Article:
In addition to organizing WPL?!, Moonyeka also dedicates her time to community outreach and teaching youth of color. As a mentor and a member of AU Dance Collective, she is dedicated to creating spaces that embrace those on the periphery of the arts scene. “I think this is the time when we create a space to have a dialogue, or experiences that challenge stereotypical notions of femininity and how those notions define how a womxn might have to navigate the spaces in dance scene or even in life. In 2016 I knew I had reached this goal to some effect when a mother who attended the WPL?! showcase with her young mixed-race son posted a video of him dancing on her iPhone, while he also said, ‘look! I can dance like a girl.’ This impact alone challenges notions of femininity, specifically to female poppers, since many female poppers are described as dancing ‘like a boy’.” Moonyeka also challenged traditional notions in the validation of knowledge in academia at the UC Riverside’s annual Hip Hop Studies Conference: Show & Prove 2016. “Who has a PhD in hip-hop? Let’s talk about that. When I was writing this paper which was for my graduation project, I thought about how this paper can actually be beneficial to our community. None of the street dancers are going to read my paper anyways. The way I get influenced by something or someone is when I am in the space with other people and experience it myself. So, instead of presenting an academic presentation-form, I did a performance to explain my theory. Based on my conversation with 16 womxn in the community, I cited a poem moving my body at the same time. This is how I was inspired to really start WPL?!- to bridge together young womxn who aspire to dance or pop, female poppers, people of color, LGBTQ, street dance/popping scene, international street dance/popping scene, and the hip hop community. So it doesn’t just get left behind as a paper.”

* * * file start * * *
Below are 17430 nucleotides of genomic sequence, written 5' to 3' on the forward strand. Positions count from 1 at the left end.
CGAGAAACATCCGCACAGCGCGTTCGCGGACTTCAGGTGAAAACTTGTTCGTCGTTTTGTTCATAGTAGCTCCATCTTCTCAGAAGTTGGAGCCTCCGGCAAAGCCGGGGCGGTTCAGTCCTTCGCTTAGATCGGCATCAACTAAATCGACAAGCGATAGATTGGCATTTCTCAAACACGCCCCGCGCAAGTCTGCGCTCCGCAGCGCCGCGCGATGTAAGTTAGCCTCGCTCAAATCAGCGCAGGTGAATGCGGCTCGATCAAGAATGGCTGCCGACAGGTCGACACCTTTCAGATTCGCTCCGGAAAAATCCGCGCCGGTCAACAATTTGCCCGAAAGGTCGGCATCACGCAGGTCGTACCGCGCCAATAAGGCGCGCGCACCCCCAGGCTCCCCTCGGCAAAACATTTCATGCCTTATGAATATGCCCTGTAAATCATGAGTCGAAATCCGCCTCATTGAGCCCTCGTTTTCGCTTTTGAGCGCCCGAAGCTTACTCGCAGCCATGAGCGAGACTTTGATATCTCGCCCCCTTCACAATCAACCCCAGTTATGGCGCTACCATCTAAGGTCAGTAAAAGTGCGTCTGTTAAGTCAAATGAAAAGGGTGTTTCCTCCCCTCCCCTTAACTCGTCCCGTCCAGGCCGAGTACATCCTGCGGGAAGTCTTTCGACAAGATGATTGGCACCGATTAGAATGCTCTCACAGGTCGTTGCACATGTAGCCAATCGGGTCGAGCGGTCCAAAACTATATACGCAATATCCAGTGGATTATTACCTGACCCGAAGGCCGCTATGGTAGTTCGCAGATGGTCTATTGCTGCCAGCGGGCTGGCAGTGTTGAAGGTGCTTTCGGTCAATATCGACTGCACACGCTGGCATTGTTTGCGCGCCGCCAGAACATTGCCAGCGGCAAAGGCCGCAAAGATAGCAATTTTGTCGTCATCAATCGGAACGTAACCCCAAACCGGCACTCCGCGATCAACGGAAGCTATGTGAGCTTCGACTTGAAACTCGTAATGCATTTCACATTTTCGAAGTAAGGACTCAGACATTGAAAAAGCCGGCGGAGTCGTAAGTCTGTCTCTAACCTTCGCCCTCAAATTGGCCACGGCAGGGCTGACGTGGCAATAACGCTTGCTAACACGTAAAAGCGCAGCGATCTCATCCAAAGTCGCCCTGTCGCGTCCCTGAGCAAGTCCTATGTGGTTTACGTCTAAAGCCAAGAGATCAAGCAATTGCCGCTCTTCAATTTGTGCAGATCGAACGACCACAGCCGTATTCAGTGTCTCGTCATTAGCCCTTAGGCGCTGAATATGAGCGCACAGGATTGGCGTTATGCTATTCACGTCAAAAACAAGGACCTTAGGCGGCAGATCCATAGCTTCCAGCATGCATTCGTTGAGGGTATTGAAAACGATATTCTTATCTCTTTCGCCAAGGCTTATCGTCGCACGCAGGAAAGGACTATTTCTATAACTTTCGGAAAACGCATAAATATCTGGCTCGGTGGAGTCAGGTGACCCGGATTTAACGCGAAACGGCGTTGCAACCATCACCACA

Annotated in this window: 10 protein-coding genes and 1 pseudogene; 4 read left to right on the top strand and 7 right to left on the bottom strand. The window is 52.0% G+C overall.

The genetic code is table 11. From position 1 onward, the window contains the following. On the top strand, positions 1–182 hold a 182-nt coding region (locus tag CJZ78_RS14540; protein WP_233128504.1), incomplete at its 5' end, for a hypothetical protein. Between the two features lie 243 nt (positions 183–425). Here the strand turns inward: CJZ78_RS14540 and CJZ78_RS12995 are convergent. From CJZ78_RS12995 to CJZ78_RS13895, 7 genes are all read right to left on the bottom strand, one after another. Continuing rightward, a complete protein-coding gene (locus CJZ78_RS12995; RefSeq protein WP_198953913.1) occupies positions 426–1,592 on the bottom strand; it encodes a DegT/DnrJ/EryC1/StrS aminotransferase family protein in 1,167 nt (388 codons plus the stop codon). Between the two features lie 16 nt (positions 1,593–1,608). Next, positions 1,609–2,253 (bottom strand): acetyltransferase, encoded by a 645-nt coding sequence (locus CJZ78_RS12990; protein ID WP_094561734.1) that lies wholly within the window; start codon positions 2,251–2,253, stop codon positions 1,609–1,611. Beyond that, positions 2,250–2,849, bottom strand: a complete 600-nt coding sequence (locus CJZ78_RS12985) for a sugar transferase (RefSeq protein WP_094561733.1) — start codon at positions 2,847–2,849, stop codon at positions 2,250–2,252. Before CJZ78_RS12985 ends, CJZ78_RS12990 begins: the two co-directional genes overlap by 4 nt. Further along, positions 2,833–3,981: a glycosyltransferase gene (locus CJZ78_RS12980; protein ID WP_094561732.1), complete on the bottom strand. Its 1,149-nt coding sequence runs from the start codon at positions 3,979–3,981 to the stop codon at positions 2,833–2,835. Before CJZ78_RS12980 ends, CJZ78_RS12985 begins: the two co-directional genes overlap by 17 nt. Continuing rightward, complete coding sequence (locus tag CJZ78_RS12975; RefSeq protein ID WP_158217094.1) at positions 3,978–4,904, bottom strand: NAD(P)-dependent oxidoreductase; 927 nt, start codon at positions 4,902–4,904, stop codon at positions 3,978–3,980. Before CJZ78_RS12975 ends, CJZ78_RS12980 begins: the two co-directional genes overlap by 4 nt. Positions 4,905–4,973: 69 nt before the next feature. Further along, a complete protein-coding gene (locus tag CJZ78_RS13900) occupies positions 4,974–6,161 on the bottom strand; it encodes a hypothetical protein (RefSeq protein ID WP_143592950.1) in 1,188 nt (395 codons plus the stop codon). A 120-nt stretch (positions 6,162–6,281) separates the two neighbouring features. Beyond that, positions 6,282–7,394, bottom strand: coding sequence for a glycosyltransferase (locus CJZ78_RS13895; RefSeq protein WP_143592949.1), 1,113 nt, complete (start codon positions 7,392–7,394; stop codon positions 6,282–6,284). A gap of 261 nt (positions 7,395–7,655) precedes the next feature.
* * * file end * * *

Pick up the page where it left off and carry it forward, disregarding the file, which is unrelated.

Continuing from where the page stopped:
Expanding on ideas of cultural accountability and the community roots of Hip Hop, Angyil of Kansas City added, “If someone wants to learn about Hip Hop, they will have to go to the source, but people don’t go into where it started because they think it’s so dangerous. You need to go and experience it in the place like the Bronx, where all the Hip Hop masters were born. Some years back, I participated in a production called Hip Hop Evolution(2016). It talks about how corporations are influencing the Hip Hop culture so much so it’s changing so much. Hip Hop is not just a dance or music. It’s a lifestyle, it’s how you go through the life. You can’t just use Hip Hop as a part of medium to show your smartness. You have to experience in it.”
The limitations of how Hip Hop shows up in academia is apparent to Moonyeka as well, “Hip Hop style dance classes or Hip Hop music classes are slowly starting in universities. But we have to always think, who is teaching them and why? Because no one is a master in street style. How is this gonna benefit the community and why are we doing it? Always coming back to this question..” Moonyeka’s vision to fully push the boundaries of creative resistance and community empowerment through her artistry shows up in all she does. This is evident in the growing momentum of WPL?!
The second annual WPL?! is being held July 28-30, 2017 at Washington Hall with support from 206 Zulu’s Ubunye Project. In addition to battles and performances, this year’s event will also include workshops and masterclasses to provide educational opportunity to the community. How can you help support WPL?! Donate to the event! Your support will help bring credible instructors as well as broaden accessibility for underserved populations. To support this project, you may venmo 'Moonyeka'.
(Above: Trailer by Devon de Leña)
FEATURING: Filmmaker Devon de Leña,
What's Poppin’ Ladiez!? Organizer Angel Langley
Dancer Angyil McNeal(Kansas,NY), Lady Scarecrow, Katie Janovec(Portland), Agatron, & more REMIX DANCE CREW: Cypher Party spun by LUNA GOD Social Network Links: WPL?! official fb page: https://www.facebook.com/whatspoppinladiez Filmmaker Devon de Leña: www.devondelena.com
Video and Article by
Soohye Jang & Julie Chang Schulman